THE SHAPE OF WATER, the unusual film now playing in cineplexes across the country, is billed as a science fantasy. And, as much as those of us in the science fiction romance community would like to see a romance between a lonely human and an apparently alien being light up the big screen, there are good reasons why this particular offering by creative genius Guillermo Del Toro doesn’t quite fit the SFR mold.
At first glance, the premise certainly seems to slip right into our orbit. In a hidden research facility, a mute (not deaf, mind you, just voiceless) cleaning person (Sally Hawkins) falls in love with the captive amphibian creature that is the subject of experimentation by a sadistic government operative (Michael Shannon). With the help of her partner on the cleaning staff (Olivia Spencer), a sympathetic scientist/Russian spy (Michael Stuhlberg) and her gay next-door neighbor (Richard Jenkins), she rescues her lover, and they make their escape together. SPOILER ALERT: Yes, they have their happily-ever-after. If you believe.
We have a lot of the standard elements of science fiction in this film, and though technology and “the future” are often invoked, they are seldom put in a good light. The setting is 1962, but none of the shiny, space-going optimism of that time is apparent here. The lab where the creature is captive is a dark, depressing place, far from the brilliance and can-do spirit of NASA. And what goes on there is more the realm of The X-Files than THE RIGHT STUFF.
Elisa, our heroine, by contrast, loves old musicals (in fact, she lives in an apartment above a movie theater) and old-fashioned romance. In one memorable scene in the film, she imagines herself dancing with her Amphibian Man to one old show tune. (Hokey, yes, but somehow it works.) She woos her lover with food (by sharing her lunch) and, later, music. And because she doesn’t speak, they communicate with signs.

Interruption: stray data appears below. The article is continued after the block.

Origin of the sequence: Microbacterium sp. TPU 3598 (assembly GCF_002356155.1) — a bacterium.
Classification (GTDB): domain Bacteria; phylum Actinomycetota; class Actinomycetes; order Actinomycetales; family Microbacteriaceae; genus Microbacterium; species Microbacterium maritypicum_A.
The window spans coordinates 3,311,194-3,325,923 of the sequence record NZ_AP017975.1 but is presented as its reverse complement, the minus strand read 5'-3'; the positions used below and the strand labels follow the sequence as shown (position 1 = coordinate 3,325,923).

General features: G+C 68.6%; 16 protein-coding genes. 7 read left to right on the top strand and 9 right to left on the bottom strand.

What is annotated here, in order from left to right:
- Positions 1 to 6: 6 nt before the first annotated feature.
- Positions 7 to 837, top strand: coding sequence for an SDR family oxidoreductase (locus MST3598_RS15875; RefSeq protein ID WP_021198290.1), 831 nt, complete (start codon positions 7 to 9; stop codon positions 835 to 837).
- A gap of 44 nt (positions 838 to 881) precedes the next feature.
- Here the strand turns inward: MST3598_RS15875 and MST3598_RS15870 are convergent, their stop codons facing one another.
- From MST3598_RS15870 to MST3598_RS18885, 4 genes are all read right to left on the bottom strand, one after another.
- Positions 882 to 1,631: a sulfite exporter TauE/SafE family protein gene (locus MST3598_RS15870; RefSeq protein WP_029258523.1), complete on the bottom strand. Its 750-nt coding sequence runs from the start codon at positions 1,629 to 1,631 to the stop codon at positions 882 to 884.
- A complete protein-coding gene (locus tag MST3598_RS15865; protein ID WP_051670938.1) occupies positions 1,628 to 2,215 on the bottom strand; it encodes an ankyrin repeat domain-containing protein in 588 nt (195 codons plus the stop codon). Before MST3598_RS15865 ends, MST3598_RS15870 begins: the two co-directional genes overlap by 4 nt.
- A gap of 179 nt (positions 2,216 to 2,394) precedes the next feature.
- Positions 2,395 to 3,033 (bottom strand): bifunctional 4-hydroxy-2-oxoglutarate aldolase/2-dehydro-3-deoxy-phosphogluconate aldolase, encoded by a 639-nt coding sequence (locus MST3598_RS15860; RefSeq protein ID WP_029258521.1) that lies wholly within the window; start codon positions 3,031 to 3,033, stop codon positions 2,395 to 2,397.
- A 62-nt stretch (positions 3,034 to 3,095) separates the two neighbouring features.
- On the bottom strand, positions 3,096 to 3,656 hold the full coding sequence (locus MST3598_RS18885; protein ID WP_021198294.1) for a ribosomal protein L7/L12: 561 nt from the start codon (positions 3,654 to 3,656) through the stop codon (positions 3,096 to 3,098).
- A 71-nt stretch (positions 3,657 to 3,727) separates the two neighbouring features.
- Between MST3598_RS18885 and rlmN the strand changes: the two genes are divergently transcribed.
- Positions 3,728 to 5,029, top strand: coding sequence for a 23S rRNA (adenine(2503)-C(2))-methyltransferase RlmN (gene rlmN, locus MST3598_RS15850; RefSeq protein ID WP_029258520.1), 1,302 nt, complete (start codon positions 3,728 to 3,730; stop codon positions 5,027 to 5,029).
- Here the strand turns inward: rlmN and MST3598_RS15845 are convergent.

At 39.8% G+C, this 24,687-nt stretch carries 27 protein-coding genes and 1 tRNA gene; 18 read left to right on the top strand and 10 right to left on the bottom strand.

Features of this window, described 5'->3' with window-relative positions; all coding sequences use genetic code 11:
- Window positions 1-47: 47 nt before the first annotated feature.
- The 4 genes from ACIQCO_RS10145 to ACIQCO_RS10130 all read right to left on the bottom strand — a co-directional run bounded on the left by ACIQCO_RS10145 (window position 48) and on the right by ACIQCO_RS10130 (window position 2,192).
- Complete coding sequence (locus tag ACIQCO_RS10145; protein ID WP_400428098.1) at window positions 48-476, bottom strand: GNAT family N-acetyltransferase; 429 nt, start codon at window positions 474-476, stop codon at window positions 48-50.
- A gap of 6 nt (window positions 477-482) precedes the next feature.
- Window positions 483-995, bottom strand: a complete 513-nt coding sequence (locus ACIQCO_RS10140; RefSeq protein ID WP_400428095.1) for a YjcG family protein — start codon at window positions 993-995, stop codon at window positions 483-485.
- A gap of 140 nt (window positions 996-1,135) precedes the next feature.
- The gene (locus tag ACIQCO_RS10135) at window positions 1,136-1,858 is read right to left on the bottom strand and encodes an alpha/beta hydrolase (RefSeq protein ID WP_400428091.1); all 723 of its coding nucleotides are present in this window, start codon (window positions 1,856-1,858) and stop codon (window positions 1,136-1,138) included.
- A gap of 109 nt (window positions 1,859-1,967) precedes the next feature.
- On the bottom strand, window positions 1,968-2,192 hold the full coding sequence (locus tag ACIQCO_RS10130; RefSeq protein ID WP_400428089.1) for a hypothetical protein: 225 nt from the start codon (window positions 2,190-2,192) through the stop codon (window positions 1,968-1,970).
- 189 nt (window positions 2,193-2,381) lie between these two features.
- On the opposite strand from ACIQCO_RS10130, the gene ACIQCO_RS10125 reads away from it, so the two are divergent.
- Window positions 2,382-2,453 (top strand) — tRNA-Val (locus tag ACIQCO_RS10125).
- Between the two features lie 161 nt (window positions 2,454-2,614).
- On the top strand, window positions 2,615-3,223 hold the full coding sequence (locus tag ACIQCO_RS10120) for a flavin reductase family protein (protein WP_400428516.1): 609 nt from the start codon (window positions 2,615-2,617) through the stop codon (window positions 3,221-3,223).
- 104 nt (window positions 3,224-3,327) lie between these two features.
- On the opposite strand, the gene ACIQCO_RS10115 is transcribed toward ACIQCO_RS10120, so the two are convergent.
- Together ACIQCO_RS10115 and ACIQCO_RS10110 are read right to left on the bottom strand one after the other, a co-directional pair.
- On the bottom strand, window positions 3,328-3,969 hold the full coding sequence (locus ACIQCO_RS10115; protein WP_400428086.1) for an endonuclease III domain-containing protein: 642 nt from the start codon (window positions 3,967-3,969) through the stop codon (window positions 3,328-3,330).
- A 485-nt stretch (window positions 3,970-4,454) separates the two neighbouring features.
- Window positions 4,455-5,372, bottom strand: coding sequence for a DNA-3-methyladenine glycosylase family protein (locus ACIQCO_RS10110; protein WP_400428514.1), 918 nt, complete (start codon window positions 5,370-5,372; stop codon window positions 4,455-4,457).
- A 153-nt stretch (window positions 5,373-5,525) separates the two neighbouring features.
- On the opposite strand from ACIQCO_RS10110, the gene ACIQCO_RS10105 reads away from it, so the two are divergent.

You may have surmised by now that THE SHAPE OF WATER requires quite a lot of faith on the part of its audience. Like much of Del Toro’s work (PAN’S LABYRINTH being the best example), this film has a sort of dream-like quality that doesn’t lend itself to logical interpretation. It’s more magical realism than science fiction—beautiful, even touching on an emotional level. But not plausible.
This idea of plausibility—no matter how far-fetched or how far in the future—is what ultimately grounds science fiction romance for most of us. We rely on the science to create worlds in which things make sense (internally, at least). Love can still happen between aliens and humans—but lovers must be compatible somehow. Death can be overcome—with science. Happy endings can be found—if all obstacles have been overcome.
I suspect those readers out there who say they never read science fiction are afraid those conventions won’t apply—that no matter how beautiful the writing or touching the story, it won’t be plausible to them. After having seen THE SHAPE OF WATER, I have to say I understand that point of view. The film is lovely in its way, but ultimately unsatisfying. I am sympathetic to these characters and their unique love, but I’m not sure I truly believe in them.
Still, Del Toro’s creature is gorgeous; Hawkins, Shannon and Spencer are at the top of their acting game; and THE SHAPE OF WATER is like nothing you’ll see in theaters all year. It’s well worth a trip to see it. Definitely a GO.